What Is a Text File?

How to open, edit, and convert text files

Screenshot of several text files in Windows 10
TXT Files.

A text file is a file that contains text, but there are several different ways to think about that, so it's important to know the kind you have before dealing with a program that can open or convert the text file.

Some text files use the .TXT file extension and don't contain any images, but others might contain both images and text but still be called a text file or even abbreviated as a "txt file," which can be confusing.

Types of Text Files

In the general sense, a text file refers to any file that has only text and is void of images and other non-text characters. These sometimes use the TXT file extension but don't necessarily need to. For example, a Word document that is an essay containing just text, can be in the DOCX file format but still be called a text file.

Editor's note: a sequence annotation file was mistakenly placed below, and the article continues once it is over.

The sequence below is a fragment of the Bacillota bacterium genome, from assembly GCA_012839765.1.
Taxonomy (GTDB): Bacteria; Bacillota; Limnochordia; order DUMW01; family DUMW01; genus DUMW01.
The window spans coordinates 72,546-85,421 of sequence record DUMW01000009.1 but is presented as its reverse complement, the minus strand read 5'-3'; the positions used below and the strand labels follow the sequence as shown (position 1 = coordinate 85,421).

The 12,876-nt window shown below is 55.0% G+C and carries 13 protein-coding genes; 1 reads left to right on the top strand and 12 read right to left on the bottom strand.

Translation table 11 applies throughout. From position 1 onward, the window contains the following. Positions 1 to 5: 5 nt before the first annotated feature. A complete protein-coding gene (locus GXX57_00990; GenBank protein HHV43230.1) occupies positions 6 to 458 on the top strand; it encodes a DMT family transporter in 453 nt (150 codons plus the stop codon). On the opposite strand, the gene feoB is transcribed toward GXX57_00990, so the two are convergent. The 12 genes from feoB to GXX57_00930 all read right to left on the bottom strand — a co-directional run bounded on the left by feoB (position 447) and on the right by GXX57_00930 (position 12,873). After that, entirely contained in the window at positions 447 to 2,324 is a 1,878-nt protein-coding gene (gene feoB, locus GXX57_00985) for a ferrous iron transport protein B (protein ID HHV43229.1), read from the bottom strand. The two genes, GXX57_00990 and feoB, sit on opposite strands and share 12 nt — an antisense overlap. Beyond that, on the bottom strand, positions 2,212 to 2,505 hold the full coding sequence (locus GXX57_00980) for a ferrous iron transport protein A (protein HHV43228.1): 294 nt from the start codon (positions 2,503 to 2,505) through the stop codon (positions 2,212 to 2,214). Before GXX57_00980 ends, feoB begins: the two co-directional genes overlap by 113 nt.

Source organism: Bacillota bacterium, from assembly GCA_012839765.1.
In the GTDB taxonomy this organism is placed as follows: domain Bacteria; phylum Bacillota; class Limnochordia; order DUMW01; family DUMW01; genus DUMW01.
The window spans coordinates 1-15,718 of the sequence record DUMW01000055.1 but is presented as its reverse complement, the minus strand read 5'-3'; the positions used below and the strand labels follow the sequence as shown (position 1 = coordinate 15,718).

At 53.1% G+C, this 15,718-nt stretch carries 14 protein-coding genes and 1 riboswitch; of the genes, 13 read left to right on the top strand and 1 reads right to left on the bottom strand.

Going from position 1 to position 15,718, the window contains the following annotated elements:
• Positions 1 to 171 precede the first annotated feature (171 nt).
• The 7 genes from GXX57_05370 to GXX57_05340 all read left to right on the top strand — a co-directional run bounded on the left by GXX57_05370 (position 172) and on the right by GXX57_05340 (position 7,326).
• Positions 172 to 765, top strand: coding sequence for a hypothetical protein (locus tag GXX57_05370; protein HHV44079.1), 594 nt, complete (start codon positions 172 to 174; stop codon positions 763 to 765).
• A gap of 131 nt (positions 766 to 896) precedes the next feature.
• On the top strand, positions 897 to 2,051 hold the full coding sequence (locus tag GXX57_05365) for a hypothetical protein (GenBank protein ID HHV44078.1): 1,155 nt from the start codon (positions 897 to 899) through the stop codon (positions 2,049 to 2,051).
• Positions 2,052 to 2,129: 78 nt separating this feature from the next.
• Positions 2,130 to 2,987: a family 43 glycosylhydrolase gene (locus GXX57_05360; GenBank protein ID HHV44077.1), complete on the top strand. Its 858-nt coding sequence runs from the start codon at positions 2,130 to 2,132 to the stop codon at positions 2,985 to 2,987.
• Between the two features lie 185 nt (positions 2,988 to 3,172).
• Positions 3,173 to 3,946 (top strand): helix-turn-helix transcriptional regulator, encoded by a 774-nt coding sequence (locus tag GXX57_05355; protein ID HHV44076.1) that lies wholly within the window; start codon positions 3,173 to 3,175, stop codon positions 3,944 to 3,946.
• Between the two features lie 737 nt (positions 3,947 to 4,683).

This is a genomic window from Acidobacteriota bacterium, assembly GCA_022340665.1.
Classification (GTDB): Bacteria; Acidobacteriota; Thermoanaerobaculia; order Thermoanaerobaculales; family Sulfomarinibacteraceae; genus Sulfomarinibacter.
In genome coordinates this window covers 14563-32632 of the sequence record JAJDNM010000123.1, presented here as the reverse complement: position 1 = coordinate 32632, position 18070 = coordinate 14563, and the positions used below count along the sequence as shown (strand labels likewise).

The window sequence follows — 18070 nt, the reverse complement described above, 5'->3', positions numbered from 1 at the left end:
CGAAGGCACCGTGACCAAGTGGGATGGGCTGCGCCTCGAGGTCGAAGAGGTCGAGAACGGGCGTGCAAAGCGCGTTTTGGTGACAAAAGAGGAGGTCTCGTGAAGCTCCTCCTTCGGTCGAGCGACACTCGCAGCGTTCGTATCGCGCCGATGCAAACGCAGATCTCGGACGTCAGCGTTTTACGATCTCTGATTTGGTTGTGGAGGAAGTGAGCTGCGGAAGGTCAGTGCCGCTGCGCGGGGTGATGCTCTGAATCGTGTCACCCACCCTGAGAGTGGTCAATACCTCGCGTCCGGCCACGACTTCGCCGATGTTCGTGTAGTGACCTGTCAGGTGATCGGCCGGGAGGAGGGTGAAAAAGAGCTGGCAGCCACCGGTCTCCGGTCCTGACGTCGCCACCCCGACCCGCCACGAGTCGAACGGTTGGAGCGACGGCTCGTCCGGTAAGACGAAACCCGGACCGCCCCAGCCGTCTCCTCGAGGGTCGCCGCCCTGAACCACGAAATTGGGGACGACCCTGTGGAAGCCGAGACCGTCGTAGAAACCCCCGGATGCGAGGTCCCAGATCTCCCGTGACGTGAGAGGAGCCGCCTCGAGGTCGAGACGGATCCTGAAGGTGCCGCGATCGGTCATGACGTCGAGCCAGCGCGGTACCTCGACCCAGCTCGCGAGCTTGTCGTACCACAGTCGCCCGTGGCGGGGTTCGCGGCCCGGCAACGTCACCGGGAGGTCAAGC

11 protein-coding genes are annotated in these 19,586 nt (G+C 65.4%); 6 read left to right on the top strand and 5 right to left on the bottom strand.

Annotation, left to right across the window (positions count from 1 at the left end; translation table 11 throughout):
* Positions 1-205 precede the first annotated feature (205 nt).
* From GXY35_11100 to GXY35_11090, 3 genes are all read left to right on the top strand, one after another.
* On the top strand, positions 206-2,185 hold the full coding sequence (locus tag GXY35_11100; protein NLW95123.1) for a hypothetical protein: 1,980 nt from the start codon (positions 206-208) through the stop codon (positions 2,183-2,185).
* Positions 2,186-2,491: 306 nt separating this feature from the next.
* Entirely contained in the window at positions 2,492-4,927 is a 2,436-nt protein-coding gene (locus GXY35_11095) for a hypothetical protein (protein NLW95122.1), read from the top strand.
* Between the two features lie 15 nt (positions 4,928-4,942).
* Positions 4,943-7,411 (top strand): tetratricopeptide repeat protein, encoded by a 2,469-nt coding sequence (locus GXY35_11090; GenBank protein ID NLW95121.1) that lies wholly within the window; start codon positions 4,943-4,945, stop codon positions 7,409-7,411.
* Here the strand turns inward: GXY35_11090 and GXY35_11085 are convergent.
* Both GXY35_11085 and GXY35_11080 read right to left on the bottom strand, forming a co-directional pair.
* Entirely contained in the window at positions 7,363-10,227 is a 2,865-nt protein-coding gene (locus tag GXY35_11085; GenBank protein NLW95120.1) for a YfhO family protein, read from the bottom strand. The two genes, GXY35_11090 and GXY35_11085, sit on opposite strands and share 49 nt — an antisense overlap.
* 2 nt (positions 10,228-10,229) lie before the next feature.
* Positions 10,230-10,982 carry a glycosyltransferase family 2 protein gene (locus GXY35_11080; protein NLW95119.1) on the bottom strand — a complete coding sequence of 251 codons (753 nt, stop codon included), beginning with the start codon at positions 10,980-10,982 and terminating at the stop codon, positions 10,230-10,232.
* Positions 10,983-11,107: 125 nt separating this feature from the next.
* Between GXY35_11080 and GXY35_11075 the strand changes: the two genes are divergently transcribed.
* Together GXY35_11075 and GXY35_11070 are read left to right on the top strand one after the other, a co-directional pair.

Another kind of text file is the "plain text" file. This is a file that contains zero formatting (unlike RTF files), meaning nothing is bold, italic, underlined, colored, using a special font, etc. Several examples of plain text file formats include ones that end in XML, REG, BAT, PLS, M3U, M3U8, SRT, IES, AIR, STP, XSPF, DIZ, SFM, THEME, and TORRENT.

Of course, files with the .TXT file extension are text files too, and are commonly used to store things that can be easily opened with any text editor or written to with a simple script. Examples might include storing step-by-step instructions for how to use something, a place to hold temporary information, or logs generated by a program (though those are usually stored in a LOG file).